A big, bold screen and spacious hard drive are among the highlights of this flashy hybrid, but battery life is short-lived and it's more unwieldy than detachable 2-in-1s.
Nice display, stylish design, works excellently with Windows 10, decent performance
Not really suitable for tablet use, short battery life, lack of business focus
£699.99 (as reviewed)
Processor: Intel Core i5-5200U
Display: 15.6in IPS, 1920x1080 resolution
Storage: 1TB HHD with 8GB SSD cache
Camera: 720p front-facing webcam
Connectivity: WiFi (802.11a/b/g/n/ac), Bluetooth 4.0
Operating system: Windows 8.1 or Windows 10 Home
Battery: Lithium-ion three-cell, up to five hours 40 minutes of life
We're seeing more and more devices like the Toshiba Satellite Radius 15: laptop/tablet hybrids that, rather than make the keyboard and touchscreen detachable, fasten them with a 360-degree hinge, allowing the screen to rotate from a traditional laptop setup to a flattened tablet configuration.
The last of these flexing machines we reviewed, the Lenovo Thinkpad Yoga 12, felt like a technically sound ultrabook that was too big and heavy to be used as a tablet. Toshiba seems even less concerned about bulk, giving the Satellite Radius 15 a sprawling 15.6in screen.
The key feature here, of course, is the fully rotating hinge. The novelty of the idea has worn off, but credit is due for its build quality as it does a fine job of holding the screen in place regardless of how far it's been swivelled. Our favourite configuration for touchscreen use is having the keyboard flipped upside-down so that it acts as a stand, with the screen at an adjustable angle. There is a slight bit of wobbling when jabbing the screen too hard, although not to a ruinous degree.
Unfortunately, like the ThinkPad Yoga 12, the Satellite Radius 15 is just too big and too heavy to use as a mobile tablet. It's fine by traditional laptop standards - 380x245x20.1mm and 2.24kg - but this is still far beyond what can comfortably be held in one hand.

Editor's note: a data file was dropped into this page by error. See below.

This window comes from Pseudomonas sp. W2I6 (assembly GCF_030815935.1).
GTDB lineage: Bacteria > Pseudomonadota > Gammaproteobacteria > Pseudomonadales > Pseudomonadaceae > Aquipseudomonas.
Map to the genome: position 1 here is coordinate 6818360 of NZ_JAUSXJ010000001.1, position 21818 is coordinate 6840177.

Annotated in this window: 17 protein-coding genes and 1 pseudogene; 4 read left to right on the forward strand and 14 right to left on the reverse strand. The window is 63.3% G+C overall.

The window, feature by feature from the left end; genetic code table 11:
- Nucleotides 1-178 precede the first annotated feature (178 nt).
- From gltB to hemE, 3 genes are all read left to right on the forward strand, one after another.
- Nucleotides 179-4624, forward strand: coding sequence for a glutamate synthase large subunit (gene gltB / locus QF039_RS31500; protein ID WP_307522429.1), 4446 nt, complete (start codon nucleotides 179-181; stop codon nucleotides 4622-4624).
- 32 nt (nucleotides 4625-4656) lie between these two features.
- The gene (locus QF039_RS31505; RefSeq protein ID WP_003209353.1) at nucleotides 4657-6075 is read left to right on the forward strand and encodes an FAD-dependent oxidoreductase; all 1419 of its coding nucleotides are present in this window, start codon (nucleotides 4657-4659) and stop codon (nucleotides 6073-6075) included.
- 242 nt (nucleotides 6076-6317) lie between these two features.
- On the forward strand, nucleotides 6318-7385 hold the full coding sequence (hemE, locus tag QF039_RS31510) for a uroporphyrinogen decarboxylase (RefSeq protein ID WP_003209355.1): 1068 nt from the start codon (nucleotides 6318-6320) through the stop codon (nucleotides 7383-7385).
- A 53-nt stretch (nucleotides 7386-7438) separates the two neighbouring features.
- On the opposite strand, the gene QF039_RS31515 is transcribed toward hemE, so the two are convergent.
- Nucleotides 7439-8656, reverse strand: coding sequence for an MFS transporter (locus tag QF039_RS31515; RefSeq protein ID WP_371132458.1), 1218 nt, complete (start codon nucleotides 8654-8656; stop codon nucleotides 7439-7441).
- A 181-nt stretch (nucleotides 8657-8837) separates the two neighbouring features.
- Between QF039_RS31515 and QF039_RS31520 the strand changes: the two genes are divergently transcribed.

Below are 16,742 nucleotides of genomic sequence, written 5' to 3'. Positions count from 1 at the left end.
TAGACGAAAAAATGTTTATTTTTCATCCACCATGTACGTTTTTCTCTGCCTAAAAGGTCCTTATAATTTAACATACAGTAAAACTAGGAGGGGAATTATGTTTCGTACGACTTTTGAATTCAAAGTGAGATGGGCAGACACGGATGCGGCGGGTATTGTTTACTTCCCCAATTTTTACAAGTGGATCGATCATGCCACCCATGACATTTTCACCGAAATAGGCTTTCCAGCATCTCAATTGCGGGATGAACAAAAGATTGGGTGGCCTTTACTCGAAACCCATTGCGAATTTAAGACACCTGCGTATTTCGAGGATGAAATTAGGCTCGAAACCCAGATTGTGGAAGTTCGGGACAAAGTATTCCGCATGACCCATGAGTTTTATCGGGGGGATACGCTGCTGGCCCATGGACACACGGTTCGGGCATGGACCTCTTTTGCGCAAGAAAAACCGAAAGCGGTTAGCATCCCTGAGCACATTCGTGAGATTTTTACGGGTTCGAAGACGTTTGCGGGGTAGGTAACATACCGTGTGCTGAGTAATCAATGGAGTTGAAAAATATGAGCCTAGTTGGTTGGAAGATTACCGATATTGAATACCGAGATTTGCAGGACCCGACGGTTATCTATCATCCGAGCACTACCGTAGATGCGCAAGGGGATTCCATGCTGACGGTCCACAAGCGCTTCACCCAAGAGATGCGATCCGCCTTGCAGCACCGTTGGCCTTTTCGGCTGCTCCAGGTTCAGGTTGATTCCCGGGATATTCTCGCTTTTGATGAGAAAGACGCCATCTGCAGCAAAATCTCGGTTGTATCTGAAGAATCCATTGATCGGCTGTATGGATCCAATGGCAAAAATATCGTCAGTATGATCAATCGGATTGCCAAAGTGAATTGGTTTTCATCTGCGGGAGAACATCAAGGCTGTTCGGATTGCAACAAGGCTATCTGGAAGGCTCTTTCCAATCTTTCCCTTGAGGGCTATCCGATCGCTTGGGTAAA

We also found that the quality of the keyboard tempted us away from any touchscreen-based setup. The keys don't have much travel but are perfectly spaced, and their glossy texture stands out in a market where the tactile ‘feel' of a keyboard is rarely at the forefront of manufacturers' minds. Unlike the ThinkPad Yoga 12, however, the keys don't physically lock when using one of the tablet/touchscreen configurations. They can still depress, but won't actually input anything.
The Satellite Radius 15 also demonstrates one of the benefits of a rotating convertible over a tablet or 2-in-1: a good range of ports. It includes two USB 3.0 ports, one for USB 2.0, an SD/SDHC slot and one mini HDMI port, plenty for everyday work and home use.
The 15.in touchscreen certainly allows plenty of space for multitasking, or just a few extra Excel columns. It's set to a full HD resolution of 1920x1080. At 141ppi, it's not absolutely razor-sharp, but looked clear and crisp enough for any task we threw at it. Rich colours and deep blacks were another big help in this regard.
Less helpfully, the Satellite Radius 15's screen is about as reflective as a freshly polished mirror. Using it in direct sunlight or even under a bright bulb is out of the question, and turning up the brightness doesn't solve the problem in the slightest. It's hard to work when you can clearly see your own reflection staring back at you.
Toshiba has revealed a more expensive model with a 4K resolution display, but we haven't seen it on sale in the UK - only via US vendors.
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